It’s National Dog Day. A day to celebrate our favorite furry friends. Not only am I thinking about my two rescue retrievers, I’m also thinking about all the pooches that are pushing non-dog products these days. Have you noticed?
Brands like Budweiser, Amazon, Subaru, Kleenex, GEICO, Verizon Wireless, Volkswagen and others are featuring pups in their commercials. So why are pooches pushing everything from beer to cell service? That’s what the former reporter in me asked. And the advertiser in me answered.
1. Dogs Aren’t Pets. They’re Family.
In the past few decades, dogs have become more than pets – they’re now considered furry family members. In fact, some of the research I found suggests more and more couples are bringing home a puppy instead of a baby. Dog ownership (especially under 25 pounds) is rising while the number of human births appears to be declining. These DINKS (dual income no kids) with dogs are now a legit demographic and coveted target audience known as Pet Parents.
2. Pet Parents Are Big Spenders.
Pet Parents treat their animals like children. It’s estimated that American Pet Parents will spend more than $60 billion on insurance, wellness products, gourmet pet food, designer beds, collars, clothing, treats and toys in 2015. Pet Parents will do and spend just about anything to pamper their pooches. With that in mind, brands that use pups in their marketing are banking on capturing the attention (and hopefully the loyalty) of these big spenders.
3. Dogs are Better Actors.
Sorry cats. Dogs are better actors. They’re loyal, lovable and trainable. Their quirky personalities and emotions are shown in their eyes, ears and adorable head turns. No announcer copy needed. Can you say the same for cats?
4. Dogs Rule. Just ask Subaru.
When it comes to memorable ads, dogs rule. If you ask me, Subaru has brilliantly captured this in its “Dog Tested. Dog Approved.” campaign. In fact, it has an entire section of its website dedicated to dogs and canine commercials. You can watch tearjerkers like “Dream Weekend” or laugh out loud at the antics of the Barkleys, a family of Subaru-driving golden retrievers. Interestingly enough, Subaru started showing dogs in their cars because a survey of Subaru owners showed that seven out of ten of them also owned a pet. Do these ads make me want to run right out and buy a Subaru? Not necessarily. But I did test drive one and seriously consider it when the time came for a new ride for my pups.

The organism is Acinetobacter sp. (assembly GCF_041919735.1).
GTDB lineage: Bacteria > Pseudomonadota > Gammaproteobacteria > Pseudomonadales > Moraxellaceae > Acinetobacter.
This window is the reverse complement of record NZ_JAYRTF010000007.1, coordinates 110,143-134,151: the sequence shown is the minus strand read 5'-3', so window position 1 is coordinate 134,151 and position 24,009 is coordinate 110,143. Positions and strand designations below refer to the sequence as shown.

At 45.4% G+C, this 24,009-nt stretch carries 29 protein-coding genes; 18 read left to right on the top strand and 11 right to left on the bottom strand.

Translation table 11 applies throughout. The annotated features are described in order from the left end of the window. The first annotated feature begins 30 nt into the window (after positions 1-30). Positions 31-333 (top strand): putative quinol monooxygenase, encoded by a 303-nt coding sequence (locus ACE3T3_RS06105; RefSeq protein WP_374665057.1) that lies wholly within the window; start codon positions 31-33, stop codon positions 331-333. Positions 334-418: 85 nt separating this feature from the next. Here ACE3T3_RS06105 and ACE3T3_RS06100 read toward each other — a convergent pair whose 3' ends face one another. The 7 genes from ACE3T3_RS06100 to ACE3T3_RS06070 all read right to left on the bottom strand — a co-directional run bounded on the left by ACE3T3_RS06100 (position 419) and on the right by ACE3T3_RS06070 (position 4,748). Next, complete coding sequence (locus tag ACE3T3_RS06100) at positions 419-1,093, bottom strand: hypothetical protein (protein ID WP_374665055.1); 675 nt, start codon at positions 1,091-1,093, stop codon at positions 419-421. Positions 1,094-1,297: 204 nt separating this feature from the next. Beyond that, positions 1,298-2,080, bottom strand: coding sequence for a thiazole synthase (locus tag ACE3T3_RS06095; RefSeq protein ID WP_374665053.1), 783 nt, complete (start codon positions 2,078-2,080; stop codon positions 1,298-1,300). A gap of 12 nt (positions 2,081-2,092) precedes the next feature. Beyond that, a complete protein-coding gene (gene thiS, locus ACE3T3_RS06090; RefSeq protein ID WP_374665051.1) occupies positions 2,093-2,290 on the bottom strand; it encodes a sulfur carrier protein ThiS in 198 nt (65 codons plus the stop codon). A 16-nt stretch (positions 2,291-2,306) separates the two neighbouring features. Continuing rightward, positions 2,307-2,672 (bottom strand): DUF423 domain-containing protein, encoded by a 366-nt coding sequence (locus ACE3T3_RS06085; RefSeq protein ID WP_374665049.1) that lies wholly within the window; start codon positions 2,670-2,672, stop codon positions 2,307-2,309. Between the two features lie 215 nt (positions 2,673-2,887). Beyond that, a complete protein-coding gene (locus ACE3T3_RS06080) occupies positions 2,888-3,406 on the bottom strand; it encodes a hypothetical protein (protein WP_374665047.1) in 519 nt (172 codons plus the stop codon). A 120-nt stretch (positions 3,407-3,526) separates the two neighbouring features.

5. Dogs Fetch Fans.
In 2014, the most talked about Super Bowl commercial and the USA Today Ad Meter winner was Budweiser’s “Puppy Love”. The beverage company followed that up with the 2015 Super Bowl debut of “Lost Dog”, which was also the #1 Super Bowl commercial according to USA Today readers. On Global Be Responsible Day, Anheuser-Busch released a digital PSA on drunk driving that showed a dog patiently waiting for his owner to return from a night out. Friends are Waiting hit 10.8 million views in four days. Did these ads get me to stop tapping the Rockies and switch to the King of Beers? Nope. But I cried like a baby watching all three. I posted, shared and tweeted, giving Budweiser free social media marketing. And clearly I wasn’t the only one. “Puppy Love” has more than 58 million views on YouTube, “Lost Dog” has nearly 30 million views, “Friends are Waiting” has 23 million and all of them have countless shares, posts and tweets. These dogs-gone-viral videos gave Budweiser more impressions and more reach than you can put a price on.
6. They Call it Puppy Love for a Reason.
The most successful ads make consumers feel something. They hit on an emotion that entices a person to act. Even if you are not a crazy dog person, pooches—and their expressive eyes—tug at heartstrings better than any other animal. They make us happy. They make us cry. They make us laugh out loud. Every head tilt, ear perk, tail wag and crazy antic makes us feel something. Brands know this. We’ve even done it successfully with a campaign for the South Dakota Department of Tourism that featured a black lab with big eyes and a headline that said, “Take Me Hunting”. Hunters responded to the ad in a big way. They sent emails and letters sharing stories, photos and how the ads made them cry thinking about their hunting dogs. If you can move a consumer to respond to an ad, you’ve won. You’ve put your brand in their mind and in their hearts. Dogs equal emotion. That’s why it’s ok, if you ask me, that advertising has gone to the dogs.